240G - 002 | CCN: 23132
Instructor: Nasser Zakariya,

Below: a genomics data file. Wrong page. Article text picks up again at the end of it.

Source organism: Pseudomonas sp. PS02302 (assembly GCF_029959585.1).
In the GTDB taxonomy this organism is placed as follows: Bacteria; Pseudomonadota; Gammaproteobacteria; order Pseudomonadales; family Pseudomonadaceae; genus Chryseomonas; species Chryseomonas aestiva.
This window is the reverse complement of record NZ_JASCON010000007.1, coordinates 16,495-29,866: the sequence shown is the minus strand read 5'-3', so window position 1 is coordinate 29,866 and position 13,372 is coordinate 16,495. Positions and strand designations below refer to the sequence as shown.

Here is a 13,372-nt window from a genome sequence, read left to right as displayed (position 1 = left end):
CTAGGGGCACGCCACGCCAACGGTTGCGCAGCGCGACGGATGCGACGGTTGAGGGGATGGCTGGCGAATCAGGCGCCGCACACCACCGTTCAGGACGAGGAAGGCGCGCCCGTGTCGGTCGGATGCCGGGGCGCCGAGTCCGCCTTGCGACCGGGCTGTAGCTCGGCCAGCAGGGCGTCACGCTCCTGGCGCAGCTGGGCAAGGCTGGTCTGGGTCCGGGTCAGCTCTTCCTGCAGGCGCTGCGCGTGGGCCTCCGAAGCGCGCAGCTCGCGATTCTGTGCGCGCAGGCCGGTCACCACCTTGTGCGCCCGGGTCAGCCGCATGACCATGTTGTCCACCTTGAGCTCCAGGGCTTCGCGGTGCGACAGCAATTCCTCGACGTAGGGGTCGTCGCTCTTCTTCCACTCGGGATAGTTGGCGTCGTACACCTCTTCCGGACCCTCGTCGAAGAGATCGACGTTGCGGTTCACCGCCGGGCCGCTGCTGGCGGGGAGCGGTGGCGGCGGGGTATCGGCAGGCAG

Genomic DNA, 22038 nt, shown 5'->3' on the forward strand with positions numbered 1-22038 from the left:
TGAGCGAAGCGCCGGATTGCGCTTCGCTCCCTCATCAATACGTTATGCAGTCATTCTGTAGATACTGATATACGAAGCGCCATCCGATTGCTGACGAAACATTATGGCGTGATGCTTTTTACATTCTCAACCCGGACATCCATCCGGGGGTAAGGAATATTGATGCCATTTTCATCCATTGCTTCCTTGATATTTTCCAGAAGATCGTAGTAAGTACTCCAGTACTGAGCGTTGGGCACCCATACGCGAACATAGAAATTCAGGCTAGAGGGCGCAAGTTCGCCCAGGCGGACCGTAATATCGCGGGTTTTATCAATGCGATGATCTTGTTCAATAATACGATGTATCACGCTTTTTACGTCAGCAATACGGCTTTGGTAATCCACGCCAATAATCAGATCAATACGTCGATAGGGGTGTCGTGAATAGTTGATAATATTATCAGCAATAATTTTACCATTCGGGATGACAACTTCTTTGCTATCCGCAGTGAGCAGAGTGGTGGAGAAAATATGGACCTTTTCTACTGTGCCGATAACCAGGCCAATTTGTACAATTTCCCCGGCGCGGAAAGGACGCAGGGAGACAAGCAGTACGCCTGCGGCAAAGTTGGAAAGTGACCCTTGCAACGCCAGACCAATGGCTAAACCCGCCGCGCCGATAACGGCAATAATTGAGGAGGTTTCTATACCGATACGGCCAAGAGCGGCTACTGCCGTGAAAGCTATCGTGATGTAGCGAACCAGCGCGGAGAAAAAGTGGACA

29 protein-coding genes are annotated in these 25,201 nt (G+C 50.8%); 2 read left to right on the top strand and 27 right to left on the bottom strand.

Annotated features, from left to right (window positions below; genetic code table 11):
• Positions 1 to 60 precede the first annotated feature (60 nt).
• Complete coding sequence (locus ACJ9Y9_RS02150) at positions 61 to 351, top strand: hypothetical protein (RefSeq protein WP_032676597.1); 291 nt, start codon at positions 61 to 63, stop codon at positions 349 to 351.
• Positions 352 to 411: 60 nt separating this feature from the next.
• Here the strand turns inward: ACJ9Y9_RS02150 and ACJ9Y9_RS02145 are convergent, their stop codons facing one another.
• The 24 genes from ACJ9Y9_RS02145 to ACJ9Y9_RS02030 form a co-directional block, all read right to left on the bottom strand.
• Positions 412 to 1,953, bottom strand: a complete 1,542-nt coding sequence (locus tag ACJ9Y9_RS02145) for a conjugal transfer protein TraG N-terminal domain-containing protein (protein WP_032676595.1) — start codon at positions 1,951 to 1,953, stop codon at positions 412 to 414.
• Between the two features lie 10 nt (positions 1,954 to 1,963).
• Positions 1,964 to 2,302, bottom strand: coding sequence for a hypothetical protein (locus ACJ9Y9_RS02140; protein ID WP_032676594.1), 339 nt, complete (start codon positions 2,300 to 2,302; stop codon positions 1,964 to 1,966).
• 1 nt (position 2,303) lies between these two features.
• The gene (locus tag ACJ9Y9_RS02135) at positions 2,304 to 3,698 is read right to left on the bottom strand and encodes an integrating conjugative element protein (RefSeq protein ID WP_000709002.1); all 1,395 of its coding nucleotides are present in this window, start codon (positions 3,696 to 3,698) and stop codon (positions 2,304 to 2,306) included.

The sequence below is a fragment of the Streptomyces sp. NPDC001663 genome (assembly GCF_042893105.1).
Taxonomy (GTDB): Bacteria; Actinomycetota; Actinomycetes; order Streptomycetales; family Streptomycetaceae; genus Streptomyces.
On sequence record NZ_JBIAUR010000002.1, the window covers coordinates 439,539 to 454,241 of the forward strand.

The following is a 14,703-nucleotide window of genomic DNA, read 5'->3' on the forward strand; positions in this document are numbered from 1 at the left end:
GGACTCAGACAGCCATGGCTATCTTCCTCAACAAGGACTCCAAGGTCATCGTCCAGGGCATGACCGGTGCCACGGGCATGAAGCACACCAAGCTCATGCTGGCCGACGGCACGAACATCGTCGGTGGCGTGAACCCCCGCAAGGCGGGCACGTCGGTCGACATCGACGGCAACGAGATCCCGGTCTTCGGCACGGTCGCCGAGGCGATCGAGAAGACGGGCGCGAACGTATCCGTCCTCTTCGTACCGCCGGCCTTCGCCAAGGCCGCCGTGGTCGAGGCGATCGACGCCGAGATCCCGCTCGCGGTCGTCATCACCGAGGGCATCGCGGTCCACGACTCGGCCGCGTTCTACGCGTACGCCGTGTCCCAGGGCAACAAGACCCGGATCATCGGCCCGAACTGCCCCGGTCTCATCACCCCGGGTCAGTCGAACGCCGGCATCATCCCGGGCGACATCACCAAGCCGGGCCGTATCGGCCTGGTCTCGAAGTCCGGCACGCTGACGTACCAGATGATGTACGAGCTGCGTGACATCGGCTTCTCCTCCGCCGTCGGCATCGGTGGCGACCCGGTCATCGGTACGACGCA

A widespread historiographic, scientific, philosophical and cultural narrative is that humanity has increasingly been realizing its own marginality. This course will examine historical and contemporary underpinnings of this narrative, focusing attention on traditional and ongoing understandings of humanity as peripheral, understandings that shadow, are in explicit dialogue with and conceptually dependent on constructions of humanity as central. The historiographical, philosophical and literary depictions of chastised human vanity themselves point to the mirroring operation of the construction of human marginality. Across the historical and conceptual field of both this chastisement and the aesthetic and ethical defenses of human centrality, we will follow the shifting places in which anthropocentricism has been argued to reveal itself and as needing to be rooted out, claims that have called attention as much to the spiritual status of humanity, as to its scientific mastery and its technological and environmental dominance. From this perspective, we will examine claims regarding the present-day relationship between natural historical and human historical narratives, and likewise, the way in which historical periodizations such as the anthropocene can be critiqued and defended as either anthropocentric or anthroperipheral. We will further examine literary and documentary material thematizing questions of this periphery.